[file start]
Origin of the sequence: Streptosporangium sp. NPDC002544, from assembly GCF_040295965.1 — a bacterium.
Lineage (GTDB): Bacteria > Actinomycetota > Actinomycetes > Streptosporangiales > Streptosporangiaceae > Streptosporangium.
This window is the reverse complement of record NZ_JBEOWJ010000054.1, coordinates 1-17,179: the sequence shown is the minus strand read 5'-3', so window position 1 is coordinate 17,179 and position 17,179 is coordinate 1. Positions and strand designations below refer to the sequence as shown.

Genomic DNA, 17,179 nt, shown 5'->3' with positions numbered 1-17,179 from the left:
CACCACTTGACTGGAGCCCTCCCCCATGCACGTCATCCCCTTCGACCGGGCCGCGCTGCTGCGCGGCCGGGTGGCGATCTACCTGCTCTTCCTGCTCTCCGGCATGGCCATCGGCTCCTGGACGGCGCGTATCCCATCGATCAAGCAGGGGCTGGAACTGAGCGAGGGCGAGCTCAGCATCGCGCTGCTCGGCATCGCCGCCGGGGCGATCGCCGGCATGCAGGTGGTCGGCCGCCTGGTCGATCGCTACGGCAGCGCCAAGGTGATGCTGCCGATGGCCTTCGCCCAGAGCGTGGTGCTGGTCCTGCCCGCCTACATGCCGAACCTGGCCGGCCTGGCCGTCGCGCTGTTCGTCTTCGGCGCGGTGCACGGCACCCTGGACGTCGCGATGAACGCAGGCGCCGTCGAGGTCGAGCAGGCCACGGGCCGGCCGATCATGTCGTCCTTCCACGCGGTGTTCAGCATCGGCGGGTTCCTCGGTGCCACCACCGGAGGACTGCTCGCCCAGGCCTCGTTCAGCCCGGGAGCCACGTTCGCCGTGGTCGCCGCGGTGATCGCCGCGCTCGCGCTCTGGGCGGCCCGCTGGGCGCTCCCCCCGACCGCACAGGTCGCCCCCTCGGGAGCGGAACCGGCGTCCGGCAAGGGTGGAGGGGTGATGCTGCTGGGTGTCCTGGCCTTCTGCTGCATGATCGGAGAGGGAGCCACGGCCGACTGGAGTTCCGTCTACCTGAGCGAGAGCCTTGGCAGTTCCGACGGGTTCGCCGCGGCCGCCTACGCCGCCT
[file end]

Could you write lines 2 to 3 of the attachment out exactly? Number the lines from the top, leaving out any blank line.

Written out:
Lineage (GTDB): Bacteria > Actinomycetota > Actinomycetes > Streptosporangiales > Streptosporangiaceae > Streptosporangium.
This window is the reverse complement of record NZ_JBEOWJ010000054.1, coordinates 1-17,179: the sequence shown is the minus strand read 5'-3', so window position 1 is coordinate 17,179 and position 17,179 is coordinate 1. Positions and strand designations below refer to the sequence as shown.